Back to north Newcastle for this morning's walk, accompanied this time by my partner. She spotted a redwing on the path ahead of us with a small group of blackbirds, giving great views, as well as a bullfinch which came to drink at a puddle, providing a perfect reflection. Pity she decided not to bring her camera...Big Waters itself had a similar suite of species to my last visit; rather fewer wigeon, but a pair of great crested grebes provided a year tick for my partner.
6.21km and around 8000 steps, requiring a quick circuit of my local woodlands to make the 11000 later in the day.
Big Waters walk list:
Woodpigeon
Blackbird
Great tit
Wren
Herring gull
Redwing
Bullfinch
Chaffinch
Robin
Carrion crow
Jackdaw
Magpie
Black-headed gull
Coot
Mute swan
Goldeneye
Canada goose
Tufted duck
Great crested grebe
Wigeon
Mallard
Common / mew gull
Goldfinch
 

kb57

Well-known member
Europe
Day 13/31 Northumberland
Other commitments intervened today, and I had a 100+ mile drive around Northumberland to perform a variety of errands from dropping off lawnmowers to signing legal documents. We did have a slightly more legitimate reason for exercising near the coast this week, and did a circular route around Warkworth village of 4.18km...not enough for 11000 steps, so we returned to Warkworth beach and did a high-tide walk along the salt marsh of 2.2km, which together with earlier activity gave a total of 11445 for the day.
Nothing to add to the previous weeks species list, lots of redshanks on the salt marsh, but the river was relatively quiet. Willow scrub recently felled along the path by the Coquet - why I wonder? - while patches of invasive snowberry remain.
 

kb57

Well-known member
Europe
Day 14/31 Big Waters
I had an afternoon free for reasons of Mother's Day, and decided to take myself off from my partner's place for a circular route around Big Waters. Much of the route to the north of the nature reserve takes in fairly featureless farmland, although a flock of 10 lapwings and a pair of buzzards provided some avian interest, feral greylags and Canada geese notwithstanding.
The nature reserve and lake were predictably much more birdy, although the near-highlight was less predictable - a lone redpoll foraging low down in wet birch woodland. Watched from a few meters away, but partly obscured by low undergrowth, I could see head and part of wings, but not rump or flanks...pale wing bar, pale ground colour suggested common redpoll, but then I lost sight when it flew off, so its going to have to go down as a redpoll 'sp'. Overall a good afternoon with 43 species on a 2.5h, 10.1km walk, and I finished the day on 16160 steps.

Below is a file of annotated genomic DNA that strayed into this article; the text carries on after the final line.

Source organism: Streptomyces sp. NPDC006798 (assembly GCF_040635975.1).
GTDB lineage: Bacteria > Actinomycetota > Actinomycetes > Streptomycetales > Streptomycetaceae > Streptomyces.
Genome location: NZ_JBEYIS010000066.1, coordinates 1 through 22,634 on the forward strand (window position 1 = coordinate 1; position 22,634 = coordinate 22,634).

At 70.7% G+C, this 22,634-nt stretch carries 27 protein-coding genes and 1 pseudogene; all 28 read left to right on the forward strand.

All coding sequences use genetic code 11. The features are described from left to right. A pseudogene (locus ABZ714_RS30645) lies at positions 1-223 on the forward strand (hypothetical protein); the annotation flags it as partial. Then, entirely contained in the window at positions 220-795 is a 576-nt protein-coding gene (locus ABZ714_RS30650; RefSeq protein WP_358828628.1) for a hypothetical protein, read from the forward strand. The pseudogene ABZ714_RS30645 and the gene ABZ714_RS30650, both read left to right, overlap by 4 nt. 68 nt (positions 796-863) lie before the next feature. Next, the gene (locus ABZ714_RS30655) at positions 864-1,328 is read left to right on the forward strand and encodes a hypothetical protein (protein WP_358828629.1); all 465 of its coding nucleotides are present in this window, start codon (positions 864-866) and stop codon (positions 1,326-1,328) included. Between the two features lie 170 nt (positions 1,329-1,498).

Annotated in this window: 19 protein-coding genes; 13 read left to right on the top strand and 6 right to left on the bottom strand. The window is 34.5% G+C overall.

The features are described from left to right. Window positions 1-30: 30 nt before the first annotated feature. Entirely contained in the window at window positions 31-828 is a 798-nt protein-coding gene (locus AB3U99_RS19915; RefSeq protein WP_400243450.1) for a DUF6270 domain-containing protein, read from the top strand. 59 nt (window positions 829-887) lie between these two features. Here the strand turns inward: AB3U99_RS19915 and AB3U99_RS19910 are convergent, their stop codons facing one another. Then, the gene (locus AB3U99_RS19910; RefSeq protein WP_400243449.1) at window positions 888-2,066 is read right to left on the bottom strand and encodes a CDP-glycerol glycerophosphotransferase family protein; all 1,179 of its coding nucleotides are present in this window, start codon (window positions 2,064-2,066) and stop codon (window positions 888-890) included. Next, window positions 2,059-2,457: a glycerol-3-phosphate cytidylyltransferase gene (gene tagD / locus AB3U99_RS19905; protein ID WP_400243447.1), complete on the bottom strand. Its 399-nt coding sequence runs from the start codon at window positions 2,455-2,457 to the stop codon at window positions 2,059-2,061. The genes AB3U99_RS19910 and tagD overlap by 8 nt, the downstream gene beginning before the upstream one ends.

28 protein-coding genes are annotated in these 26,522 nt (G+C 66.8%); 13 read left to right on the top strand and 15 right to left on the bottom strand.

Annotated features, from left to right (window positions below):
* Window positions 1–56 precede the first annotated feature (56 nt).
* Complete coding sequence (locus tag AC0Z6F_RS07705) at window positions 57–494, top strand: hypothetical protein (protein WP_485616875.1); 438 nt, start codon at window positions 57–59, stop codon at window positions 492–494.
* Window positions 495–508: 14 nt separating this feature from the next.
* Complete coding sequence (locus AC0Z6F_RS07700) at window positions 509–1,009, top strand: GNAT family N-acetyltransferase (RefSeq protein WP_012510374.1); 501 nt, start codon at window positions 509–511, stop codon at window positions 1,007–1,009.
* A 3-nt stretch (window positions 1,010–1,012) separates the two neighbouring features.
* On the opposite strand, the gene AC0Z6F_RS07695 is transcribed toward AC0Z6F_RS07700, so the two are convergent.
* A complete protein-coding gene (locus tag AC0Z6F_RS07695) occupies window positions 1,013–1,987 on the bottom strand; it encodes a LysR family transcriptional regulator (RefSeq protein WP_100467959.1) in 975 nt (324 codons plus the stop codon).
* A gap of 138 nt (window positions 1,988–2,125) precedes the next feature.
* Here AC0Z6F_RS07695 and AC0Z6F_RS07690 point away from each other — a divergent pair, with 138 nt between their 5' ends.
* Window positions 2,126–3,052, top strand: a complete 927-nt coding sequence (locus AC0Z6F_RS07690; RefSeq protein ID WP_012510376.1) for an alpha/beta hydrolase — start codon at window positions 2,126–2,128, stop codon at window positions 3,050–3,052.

Herring gull
Woodpigeon
Carrion crow
Goldfinch
Robin
Blue tit
Greenfinch
Blackbird
Common / mew gull
Starling
Jackdaw
Canada goose
Greylag goose
Common buzzard
Lapwing
Magpie
Black-headed gull
Great tit
Curlew
Cormorant
Lesser black-backed gull
Goldeneye
Wigeon
Coot
Great crested grebe
Mute swan
Tufted duck
Teal
Reed bunting
Moorhen
Wren
Redpoll
Tree sparrow
Bullfinch
Long-tailed tit
Mallard
Gadwall
Rook
House sparrow
Dunnock
Collared dove
Song thrush
 

kb57

Well-known member
Europe
Day 15/31: NW Durham
Had to go to the office for most of the day, and didn't get the chance to walk until after 16:30. I'd amassed a few steps earlier in the day, but still needed to do my 8km /2h route, allowing me to exceed my target with 12332 steps by the end of the day.
Largely very quiet in bird terms - a distant curlew calling, with a much closer bird over the bog; 13 linnets near the hilltop gorse; and the song thrush from day 9 back on its perch atop a Sitka spruce. Two new additions to the local list however - a kestrel (surprisingly scarce locally) on the hill, and a grey heron in the river valley, bringing the total for the month to 42. A stoat crossing my path earlier in the walk provided some mammal interest.
Great tit
Pheasant
Robin
Wren
Jackdaw
Song thrush
Carrion crow
Curlew
Lesser black-backed gull
Rook
Linnet
Woodpigeon
Kestrel
Dunnock
Blackbird
Herring gull
Magpie
Common / mew gull
Blue tit
Grey heron